Disasters strike all the time without warning. Their elusive and unpredictable nature is part of what makes them deadly. What makes them deadlier is our own unresponsiveness, whether it’s an act of will or simple ignorance.
Those disasters that grace the headlines of the major news networks and newspapers inevitably receive a greater response – if for no other reason than the public demands that something be done. Which is why the International Federation of Red Cross and Red Crescent Societies (IFRC) along with the European Commission for Humanitarian Aid & Civil Protection (ECHO) have just launched a new campaign on Silent Disasters – those events that incur a substantial impact on humanity yet do not receive the coverage or the response of others.
Case in point – when Hurricane Sandy struck the east coast of the US last year, it received significantly more news coverage than any other disaster in 2012. This great infographic, courtesy of ECHO and the IFRC, illustrates it wonderfully.
On the other hand, Cambodia’s floods in 2012 received a lot less coverage than the floods in 2011. When I was working at the Phnom Penh Post, during the rainy season as it was, there was scattered coverage. But the rains were just as scattered and the flooding at the time was primarily in the north near the Thai border. The perceived impact and worries within the paper were not for the floods, but finding something more front page worthy. Sitting in on the front page meetings, I can’t remember a single day when the floods were presented as a possible lead.
While the 2012 floods were not a major disaster like Hurricane Sandy, their impact was made greater by the fact that much of the country was still recovering from the 2011 floods. Depending on the flood, between 3,000 and 15,000 families were displaced and/or evacuated between September and November of 2012, with 14 of Cambodia’s 24 provinces severely affected when the rains were heaviest. Yet compared to the 170 deaths in 2011 the death toll was significantly less. While this was a good thing, it cannot be taken as the sole indicator of the impact of the disaster, as such disasters have many long term effects beyond the death toll.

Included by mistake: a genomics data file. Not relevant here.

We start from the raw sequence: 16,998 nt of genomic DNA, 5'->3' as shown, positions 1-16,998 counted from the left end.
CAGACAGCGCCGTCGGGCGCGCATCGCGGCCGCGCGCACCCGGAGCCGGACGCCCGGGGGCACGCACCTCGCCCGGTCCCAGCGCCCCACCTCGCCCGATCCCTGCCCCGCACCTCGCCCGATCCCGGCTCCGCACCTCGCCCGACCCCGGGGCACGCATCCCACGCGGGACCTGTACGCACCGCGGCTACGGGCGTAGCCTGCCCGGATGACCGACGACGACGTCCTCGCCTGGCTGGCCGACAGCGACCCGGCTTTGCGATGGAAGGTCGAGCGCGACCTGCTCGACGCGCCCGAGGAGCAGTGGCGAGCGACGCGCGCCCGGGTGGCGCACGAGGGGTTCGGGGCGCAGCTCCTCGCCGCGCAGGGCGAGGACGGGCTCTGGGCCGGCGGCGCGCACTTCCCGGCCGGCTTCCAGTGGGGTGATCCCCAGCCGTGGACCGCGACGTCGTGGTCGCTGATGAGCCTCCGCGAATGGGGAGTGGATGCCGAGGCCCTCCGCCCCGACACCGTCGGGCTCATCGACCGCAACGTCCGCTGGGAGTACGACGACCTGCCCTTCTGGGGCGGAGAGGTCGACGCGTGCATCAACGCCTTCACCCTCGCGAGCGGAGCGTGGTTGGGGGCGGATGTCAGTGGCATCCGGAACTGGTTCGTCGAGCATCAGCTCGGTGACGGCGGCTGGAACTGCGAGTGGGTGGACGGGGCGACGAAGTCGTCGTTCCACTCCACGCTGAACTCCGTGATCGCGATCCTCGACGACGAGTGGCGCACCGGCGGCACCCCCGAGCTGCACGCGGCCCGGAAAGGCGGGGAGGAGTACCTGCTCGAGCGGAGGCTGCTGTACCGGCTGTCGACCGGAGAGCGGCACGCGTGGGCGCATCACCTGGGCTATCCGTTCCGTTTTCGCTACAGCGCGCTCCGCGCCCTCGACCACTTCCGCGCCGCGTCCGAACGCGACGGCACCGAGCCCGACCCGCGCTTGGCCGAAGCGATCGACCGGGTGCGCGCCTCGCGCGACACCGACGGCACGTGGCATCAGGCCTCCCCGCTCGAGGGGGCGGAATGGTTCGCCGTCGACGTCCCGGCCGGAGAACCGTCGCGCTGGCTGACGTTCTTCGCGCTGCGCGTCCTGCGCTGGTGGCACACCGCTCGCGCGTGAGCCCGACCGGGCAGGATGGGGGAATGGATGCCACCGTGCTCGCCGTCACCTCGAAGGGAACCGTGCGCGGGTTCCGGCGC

As the 2012 floods weren’t as severe as those in 2011, it’s possible this was reason enough for them not to merit more media coverage. Additionally, the death of the King Father Norodom Sihanouk at the same time may have overshadowed them. At this point I was no longer with the Phnom Penh Post, so I can’t account as to why they didn’t receive greater coverage.
The media was presented with a choice – on one hand you have the death of a polarising political figure, who had the dubious honour of coining the term Khmer Rouge, and on the other a seasonal event which requires the acknowledgement of the government to allow many disaster assistance programmes to respond.
The regularity with which such an event occurs, given the lack of effective flood prevention measures or other disaster risk reduction (DRR) preparation put in place by the government, just may lead to “boy who cried wolf” syndrome amongst many.
Those tasked with implementing DRR or humanitarian response are very constrained by the requirement for the government to acknowledge that there has been a disaster and that there is a need for aid.
Both of these criteria were met in the US, where a state of emergency was declared along sections of the east coast, but no such statement was made in Cambodia. Thus international help could not be activated and brought – similar though not as catastrophic to the Burmese denial of Cyclone Nargis.
In August 2012 the Cambodian National Committee for Disaster Management only asked for 9,000 troops and 16,000 tonnes of food along with other supplies in preparation for the coming floods. They later reported that of the $30 million (USD) that was set aside for disasters they came in under budget due to less severe than expected floods.
In both cases of Hurricane Sandy and the floods in Cambodia, many people were affected by the disaster (although affected can mean different things, after all having your power cut means you’re affected, but if you never had power to begin with…).
Yet, the preparation of the Cambodian government was more robust than that of the American government, and it set aside funds and personnel to respond to the floods. In contrast, the US, as we’ve seen before with Hurricane Katrina, had little to no planning in effect. Their funds for recovery had to come from sources that require that a ‘state of emergency’ be declared. It’s an important line in much legislation and one that affects international humanitarian response, for without that call for help nothing can be done or contributed.
The difference is that Sandy hit a major urban area and presented the news with some iconic images, such as the one of lower Manhattan without power, as seen below. Sandy and its impact on the eastern seaboard of the US was such a visceral story capable of selling papers, but at the same time is a great example to those working in DRR of how important it is to be prepared for large scale urban disasters.
That leaves us with two clear culprits when it comes to silent disasters – the media and the government. The media seeks to cover the more visceral story, the one with the ‘greatest impact’ and the one that will sell more copies.
While governments, donors and humanitarian responders, regardless of whether they are prepared to respond or not, are constrained more often than not by legislation that requires the declaration of a ‘state of emergency.’ If they’ve got the funds and personnel in place, as Cambodia did, they don’t need to declare an emergency and instead can go it alone.
But is there a third culprit? Where do we as consumers of media, responders to humanitarian needs and the general populace fit into this framework of determining needs?